I'm really not sure why this movie received such bad reviews. It may not be the most complex story in the world, but it's still enough to capture the viewer's interest. It also has surprising good voice acting performed by Kirsten Dunst (who voices Kaena) and the late Richard Hariss. Even Greg Proops makes a decent comedic performance as a worm. Not to mention, the animation is spectacular, especially the scenery. Overall, I really enjoyed this movie.

    Recommend if: *you enjoy anime/animation *you like fantasy/science fiction

    Avoid if: *you have younger children (they may find some of the creatures scary)
  • I was fascinated by the story, the characters and the CGI was well done, but it lost 2 points from being a 10 because, while very, very good, the CGI was very brown, muted and had an almost sepia quality to it, additionally, a lot of the action is in heavily shaded locations. This made some of the scenes very hard to make out, and when there was quick action on the screen, it turned into a muddy blur.

    Add to this the liquid quality of a lot of the scenes and a kind of HR Giger look of the sap aliens, and you get some scenes that, because of the difficulty, distract from the over-all enjoyment. You tend to dwell on the previous scene, trying to understand what you just saw and heard, and miss some of the present action.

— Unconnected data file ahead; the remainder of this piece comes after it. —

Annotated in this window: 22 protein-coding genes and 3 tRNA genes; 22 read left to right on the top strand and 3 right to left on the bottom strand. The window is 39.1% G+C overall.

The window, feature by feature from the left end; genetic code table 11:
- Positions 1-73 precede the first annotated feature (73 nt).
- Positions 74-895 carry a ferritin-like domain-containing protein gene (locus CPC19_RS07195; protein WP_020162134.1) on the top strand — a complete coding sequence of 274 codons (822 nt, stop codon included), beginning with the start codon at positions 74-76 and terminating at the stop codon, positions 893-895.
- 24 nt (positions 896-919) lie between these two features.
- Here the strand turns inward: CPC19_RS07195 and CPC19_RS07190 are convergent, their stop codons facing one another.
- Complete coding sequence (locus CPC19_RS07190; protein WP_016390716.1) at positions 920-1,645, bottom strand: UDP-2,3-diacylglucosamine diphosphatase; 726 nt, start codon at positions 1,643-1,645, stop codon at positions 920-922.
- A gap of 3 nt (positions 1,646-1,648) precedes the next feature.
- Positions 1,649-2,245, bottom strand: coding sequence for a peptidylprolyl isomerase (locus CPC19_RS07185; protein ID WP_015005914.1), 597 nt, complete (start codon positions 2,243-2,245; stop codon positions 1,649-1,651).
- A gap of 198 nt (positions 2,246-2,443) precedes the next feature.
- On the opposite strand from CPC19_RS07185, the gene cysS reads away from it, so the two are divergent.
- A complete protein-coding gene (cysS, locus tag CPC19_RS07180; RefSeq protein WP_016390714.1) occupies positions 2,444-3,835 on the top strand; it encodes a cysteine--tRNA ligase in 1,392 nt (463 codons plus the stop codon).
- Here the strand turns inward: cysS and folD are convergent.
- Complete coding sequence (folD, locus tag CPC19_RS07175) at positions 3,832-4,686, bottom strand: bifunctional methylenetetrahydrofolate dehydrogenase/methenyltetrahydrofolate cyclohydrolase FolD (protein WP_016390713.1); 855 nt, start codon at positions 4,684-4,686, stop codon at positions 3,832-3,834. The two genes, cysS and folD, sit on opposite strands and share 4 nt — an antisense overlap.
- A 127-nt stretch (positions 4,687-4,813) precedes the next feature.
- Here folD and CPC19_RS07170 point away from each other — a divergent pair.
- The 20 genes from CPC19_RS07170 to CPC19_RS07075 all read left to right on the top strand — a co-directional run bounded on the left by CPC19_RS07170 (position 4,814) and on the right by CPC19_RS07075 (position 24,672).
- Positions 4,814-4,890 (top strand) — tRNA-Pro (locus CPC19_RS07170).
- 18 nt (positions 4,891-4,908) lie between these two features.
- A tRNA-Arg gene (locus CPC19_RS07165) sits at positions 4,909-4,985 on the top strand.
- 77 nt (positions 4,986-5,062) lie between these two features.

I thought the voice acting was superb. The wonderful Richard Harris, in one of his final roles, was great as usual. Kirsten Dunst was very good also, and added a lot of energy to the role. The worms and other "comedy relief" characters were fine.

    Over all an intriguing fantasy, with above average voice acting, and very well done graphics, even if sporadic at times. I would have preferred a tad more lighting, and perhaps a splash of colour now and then. Worth watching in any regard.
  • Short and sweet storyline:- Set in another "world", Kaena is the rebellious girl of her tribe.She finds herself beckoned to save her people and world, with the help of some new "friends".

    This is the best anime using CGI since Final Fantasy and is just as good.Certainly outshines The Animatrix, which is also a favourite of mine.